Savage SNP infighting can't hide the fact that they're all 'continuity' candidates – John McLellan
SNP leadership hopeful Humza Yousaf is at pains to claim he’s no continuity candidate, but after an astonishing televised hustings on Tuesday, it’s hard to know how much of his predecessor’s legacy will be left to maintain.
With the three candidates ripping into each other live on STV, particularly Kate Forbes’ condemnation of her own administration’s mediocrity, the illusion of SNP unity has been publicly shattered. She tore into Mr Yousaf’s record in transport, justice and now health, even to the jaw-dropping extent of suggesting he should be removed from his current post. In turn, he laid into her social and moral views as being incompatible with leadership of the modern SNP, and despite attempts to appear all pals at the end, it seems they just don’t like each other.
Ash Regan may yet surprise everyone through second preference votes and by appealing to the impatient new members who flocked to the party around the 2014 referendum, but appears to be making it up as she goes along. She’s even claimed South Scotland doesn’t vote SNP because it gets its news from ITV Borders instead of STV, and she’s so popular in her Edinburgh Eastern backyard that her MP colleague Tommy Sheppard backs Mr Yousaf and local councillor Kate Campbell wanted to replace her in the Scottish Parliament.
One candidate could split the party and the other could split the sides of the wider electorate so, from that perspective, Mr Yousaf does emerge as the candidate most likely to offer SNP members the stability to which they have become accustomed. Wedded to the Green alliance and with most of the hierarchy behind him, Mr Yousaf strains credibility to claim he’s not the SNP establishment’s choice, especially as the chief defender of Ms Sturgeon’s Golgotha, the gender recognition reforms.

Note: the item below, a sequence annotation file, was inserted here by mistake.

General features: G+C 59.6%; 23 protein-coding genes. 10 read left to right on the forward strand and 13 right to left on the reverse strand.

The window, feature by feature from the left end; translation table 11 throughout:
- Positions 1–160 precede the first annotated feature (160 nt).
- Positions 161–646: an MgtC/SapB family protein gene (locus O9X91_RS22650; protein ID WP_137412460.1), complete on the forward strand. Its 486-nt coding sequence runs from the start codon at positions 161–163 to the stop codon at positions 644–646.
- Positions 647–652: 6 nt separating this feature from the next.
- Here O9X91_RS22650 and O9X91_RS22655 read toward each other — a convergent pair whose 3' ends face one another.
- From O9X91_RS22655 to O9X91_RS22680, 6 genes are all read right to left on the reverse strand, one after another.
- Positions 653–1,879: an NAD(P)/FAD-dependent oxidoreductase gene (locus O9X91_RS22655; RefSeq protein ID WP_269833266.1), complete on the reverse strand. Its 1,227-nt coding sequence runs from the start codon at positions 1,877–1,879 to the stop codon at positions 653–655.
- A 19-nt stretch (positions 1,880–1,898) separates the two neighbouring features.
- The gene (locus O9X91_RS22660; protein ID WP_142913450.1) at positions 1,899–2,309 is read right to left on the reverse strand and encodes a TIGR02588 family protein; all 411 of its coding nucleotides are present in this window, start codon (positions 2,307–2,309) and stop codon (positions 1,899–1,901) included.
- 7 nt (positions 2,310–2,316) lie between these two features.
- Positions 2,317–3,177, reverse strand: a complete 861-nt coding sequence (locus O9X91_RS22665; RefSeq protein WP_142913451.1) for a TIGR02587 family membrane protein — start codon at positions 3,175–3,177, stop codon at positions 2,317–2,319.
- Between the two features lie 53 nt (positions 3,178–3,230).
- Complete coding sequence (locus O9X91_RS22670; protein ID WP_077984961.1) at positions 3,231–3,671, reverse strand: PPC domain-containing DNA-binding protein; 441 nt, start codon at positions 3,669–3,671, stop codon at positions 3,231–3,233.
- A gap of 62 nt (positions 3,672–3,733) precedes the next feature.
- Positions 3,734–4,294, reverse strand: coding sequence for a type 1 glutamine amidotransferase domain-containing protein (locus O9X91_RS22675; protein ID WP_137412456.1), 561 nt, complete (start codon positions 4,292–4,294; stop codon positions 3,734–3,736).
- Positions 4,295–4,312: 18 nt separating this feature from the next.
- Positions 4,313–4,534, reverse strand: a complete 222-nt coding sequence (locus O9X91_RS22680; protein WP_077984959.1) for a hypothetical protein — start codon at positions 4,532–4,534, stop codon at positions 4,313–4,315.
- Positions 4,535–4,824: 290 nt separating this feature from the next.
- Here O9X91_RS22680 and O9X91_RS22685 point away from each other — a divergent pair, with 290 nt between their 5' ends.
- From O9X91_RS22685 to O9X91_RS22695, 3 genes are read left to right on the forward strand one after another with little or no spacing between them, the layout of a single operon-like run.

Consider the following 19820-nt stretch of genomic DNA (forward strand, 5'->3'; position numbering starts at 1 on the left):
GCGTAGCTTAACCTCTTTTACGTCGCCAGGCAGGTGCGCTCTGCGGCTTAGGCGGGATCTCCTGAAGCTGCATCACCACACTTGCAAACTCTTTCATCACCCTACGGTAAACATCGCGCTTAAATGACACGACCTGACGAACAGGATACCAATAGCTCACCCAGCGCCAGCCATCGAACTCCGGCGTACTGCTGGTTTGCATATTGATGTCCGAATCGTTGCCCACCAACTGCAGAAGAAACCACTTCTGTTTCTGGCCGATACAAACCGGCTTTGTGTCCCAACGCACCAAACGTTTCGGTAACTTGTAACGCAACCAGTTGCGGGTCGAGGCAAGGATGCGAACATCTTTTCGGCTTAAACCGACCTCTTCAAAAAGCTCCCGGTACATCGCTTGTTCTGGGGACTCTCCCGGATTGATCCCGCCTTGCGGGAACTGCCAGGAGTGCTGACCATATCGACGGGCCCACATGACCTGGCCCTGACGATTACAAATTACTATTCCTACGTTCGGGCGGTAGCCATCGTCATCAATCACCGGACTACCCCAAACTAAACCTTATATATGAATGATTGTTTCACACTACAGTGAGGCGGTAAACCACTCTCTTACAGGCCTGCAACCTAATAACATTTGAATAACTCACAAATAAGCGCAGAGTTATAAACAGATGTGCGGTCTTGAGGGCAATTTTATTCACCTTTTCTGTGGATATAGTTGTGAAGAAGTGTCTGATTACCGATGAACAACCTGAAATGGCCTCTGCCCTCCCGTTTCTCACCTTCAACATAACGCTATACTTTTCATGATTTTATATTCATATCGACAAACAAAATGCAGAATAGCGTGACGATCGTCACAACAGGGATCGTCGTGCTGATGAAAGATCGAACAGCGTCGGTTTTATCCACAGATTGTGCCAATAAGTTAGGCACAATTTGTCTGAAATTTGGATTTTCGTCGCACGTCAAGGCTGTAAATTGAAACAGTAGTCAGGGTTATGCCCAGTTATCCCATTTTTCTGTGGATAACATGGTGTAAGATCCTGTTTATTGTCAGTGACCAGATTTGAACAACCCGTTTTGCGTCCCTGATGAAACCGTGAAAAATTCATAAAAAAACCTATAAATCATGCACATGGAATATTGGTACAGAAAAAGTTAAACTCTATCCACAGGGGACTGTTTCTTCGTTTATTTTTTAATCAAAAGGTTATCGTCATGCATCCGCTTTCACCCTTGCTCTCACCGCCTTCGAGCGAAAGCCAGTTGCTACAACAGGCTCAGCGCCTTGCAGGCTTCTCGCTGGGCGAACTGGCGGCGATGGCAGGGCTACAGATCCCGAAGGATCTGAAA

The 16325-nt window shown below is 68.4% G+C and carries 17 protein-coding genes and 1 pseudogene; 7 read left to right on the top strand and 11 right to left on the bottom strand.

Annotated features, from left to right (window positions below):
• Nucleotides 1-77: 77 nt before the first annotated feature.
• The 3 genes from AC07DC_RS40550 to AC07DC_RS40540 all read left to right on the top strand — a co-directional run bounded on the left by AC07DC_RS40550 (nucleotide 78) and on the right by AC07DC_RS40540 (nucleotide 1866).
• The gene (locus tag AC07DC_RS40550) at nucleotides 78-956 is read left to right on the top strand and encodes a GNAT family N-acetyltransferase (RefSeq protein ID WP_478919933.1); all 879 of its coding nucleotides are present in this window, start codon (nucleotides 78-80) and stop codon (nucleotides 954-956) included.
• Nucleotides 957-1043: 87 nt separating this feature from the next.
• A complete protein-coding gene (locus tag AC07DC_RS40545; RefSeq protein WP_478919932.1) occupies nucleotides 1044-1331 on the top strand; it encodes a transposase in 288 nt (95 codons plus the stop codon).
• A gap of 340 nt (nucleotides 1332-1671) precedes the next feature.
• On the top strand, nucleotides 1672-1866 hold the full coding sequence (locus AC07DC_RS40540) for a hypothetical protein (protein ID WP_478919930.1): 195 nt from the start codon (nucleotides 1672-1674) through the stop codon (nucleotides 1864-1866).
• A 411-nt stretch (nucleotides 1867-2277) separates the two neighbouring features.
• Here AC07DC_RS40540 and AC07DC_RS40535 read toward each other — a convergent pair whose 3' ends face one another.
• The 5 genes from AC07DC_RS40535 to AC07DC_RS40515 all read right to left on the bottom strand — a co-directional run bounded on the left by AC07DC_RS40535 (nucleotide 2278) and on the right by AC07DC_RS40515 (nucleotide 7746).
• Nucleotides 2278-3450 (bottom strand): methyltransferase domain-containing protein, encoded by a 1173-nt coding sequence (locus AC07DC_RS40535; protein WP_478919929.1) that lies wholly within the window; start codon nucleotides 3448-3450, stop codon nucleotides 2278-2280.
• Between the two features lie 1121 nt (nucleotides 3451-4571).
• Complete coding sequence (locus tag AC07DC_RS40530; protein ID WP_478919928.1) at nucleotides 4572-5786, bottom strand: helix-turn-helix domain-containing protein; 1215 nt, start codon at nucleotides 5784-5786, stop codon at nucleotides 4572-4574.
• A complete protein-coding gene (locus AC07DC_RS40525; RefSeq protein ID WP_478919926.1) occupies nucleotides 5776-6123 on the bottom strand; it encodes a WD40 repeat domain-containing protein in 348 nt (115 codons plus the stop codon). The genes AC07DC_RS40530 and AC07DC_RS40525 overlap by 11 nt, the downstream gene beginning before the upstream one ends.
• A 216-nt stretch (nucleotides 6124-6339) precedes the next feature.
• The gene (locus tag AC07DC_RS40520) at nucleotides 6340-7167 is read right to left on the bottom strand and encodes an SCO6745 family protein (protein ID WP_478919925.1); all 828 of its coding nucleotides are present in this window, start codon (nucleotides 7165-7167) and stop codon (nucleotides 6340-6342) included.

However, he is also promising to pause and adjust the kamikaze deposit return scheme, call time on the equally damaging plans for an alcohol advertising ban and review his own cripplingly expensive National Care Service plan, so Ms Sturgeon’s “my way or the highway” approach looks on the way out. The absolutism of her regime, in which any expression of concern or compromise was tantamount to treason, is being blown away as the candidates collectively wave the white flag over one policy battleground after another.
Doubt simply wasn’t supposed to be in the SNP playbook, but it is the acceptance from both Ms Forbes and Mr Yousaf that the confrontational independence strategy hasn’t worked which signals the biggest change. Building sustained majority support through competent government and economic management sounds like common sense to most people, but that it feels refreshing after the experience of the last five years is even more remarkable.
Much nonsense has been talked about who unionists fear or prefer, and the truth is that basic competence would be good for everyone. But while independence remains the priority, they are all continuity candidates.
With Ms Sturgeon gone, maybe it will drive more ultras towards Alex Salmond’s Alba, but that would just widen the opportunity for unionists at the next general election. Who then would bet against some of the well-known SNP faces who chose to sit out this contest re-entering the fray as the great saviour if this month’s winner turns out to be a vote loser?